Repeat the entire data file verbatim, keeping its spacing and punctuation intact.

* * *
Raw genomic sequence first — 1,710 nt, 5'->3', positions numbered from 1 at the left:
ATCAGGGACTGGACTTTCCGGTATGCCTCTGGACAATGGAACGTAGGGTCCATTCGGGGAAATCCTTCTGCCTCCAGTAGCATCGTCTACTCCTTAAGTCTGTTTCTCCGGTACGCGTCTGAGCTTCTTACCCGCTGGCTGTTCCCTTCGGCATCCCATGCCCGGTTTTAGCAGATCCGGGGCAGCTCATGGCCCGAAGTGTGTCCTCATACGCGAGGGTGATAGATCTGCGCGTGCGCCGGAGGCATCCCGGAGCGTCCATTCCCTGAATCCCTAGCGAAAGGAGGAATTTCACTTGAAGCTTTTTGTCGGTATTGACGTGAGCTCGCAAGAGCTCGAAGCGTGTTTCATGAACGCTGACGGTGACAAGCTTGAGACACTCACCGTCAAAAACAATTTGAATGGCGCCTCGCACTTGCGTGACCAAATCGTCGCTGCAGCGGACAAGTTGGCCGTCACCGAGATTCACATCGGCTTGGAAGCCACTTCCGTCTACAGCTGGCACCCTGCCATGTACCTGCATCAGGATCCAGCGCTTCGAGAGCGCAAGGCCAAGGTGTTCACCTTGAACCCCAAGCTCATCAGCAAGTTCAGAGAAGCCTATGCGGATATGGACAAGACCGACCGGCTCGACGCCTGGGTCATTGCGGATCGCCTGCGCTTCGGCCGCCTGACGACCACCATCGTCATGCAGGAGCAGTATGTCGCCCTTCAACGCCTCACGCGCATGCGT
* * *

Raw genomic sequence first — 1,710 nt, 5'->3', positions numbered from 1 at the left:
ATCAGGGACTGGACTTTCCGGTATGCCTCTGGACAATGGAACGTAGGGTCCATTCGGGGAAATCCTTCTGCCTCCAGTAGCATCGTCTACTCCTTAAGTCTGTTTCTCCGGTACGCGTCTGAGCTTCTTACCCGCTGGCTGTTCCCTTCGGCATCCCATGCCCGGTTTTAGCAGATCCGGGGCAGCTCATGGCCCGAAGTGTGTCCTCATACGCGAGGGTGATAGATCTGCGCGTGCGCCGGAGGCATCCCGGAGCGTCCATTCCCTGAATCCCTAGCGAAAGGAGGAATTTCACTTGAAGCTTTTTGTCGGTATTGACGTGAGCTCGCAAGAGCTCGAAGCGTGTTTCATGAACGCTGACGGTGACAAGCTTGAGACACTCACCGTCAAAAACAATTTGAATGGCGCCTCGCACTTGCGTGACCAAATCGTCGCTGCAGCGGACAAGTTGGCCGTCACCGAGATTCACATCGGCTTGGAAGCCACTTCCGTCTACAGCTGGCACCCTGCCATGTACCTGCATCAGGATCCAGCGCTTCGAGAGCGCAAGGCCAAGGTGTTCACCTTGAACCCCAAGCTCATCAGCAAGTTCAGAGAAGCCTATGCGGATATGGACAAGACCGACCGGCTCGACGCCTGGGTCATTGCGGATCGCCTGCGCTTCGGCCGCCTGACGACCACCATCGTCATGCAGGAGCAGTATGTCGCCCTTCAACGCCTCACGCGCATGCGT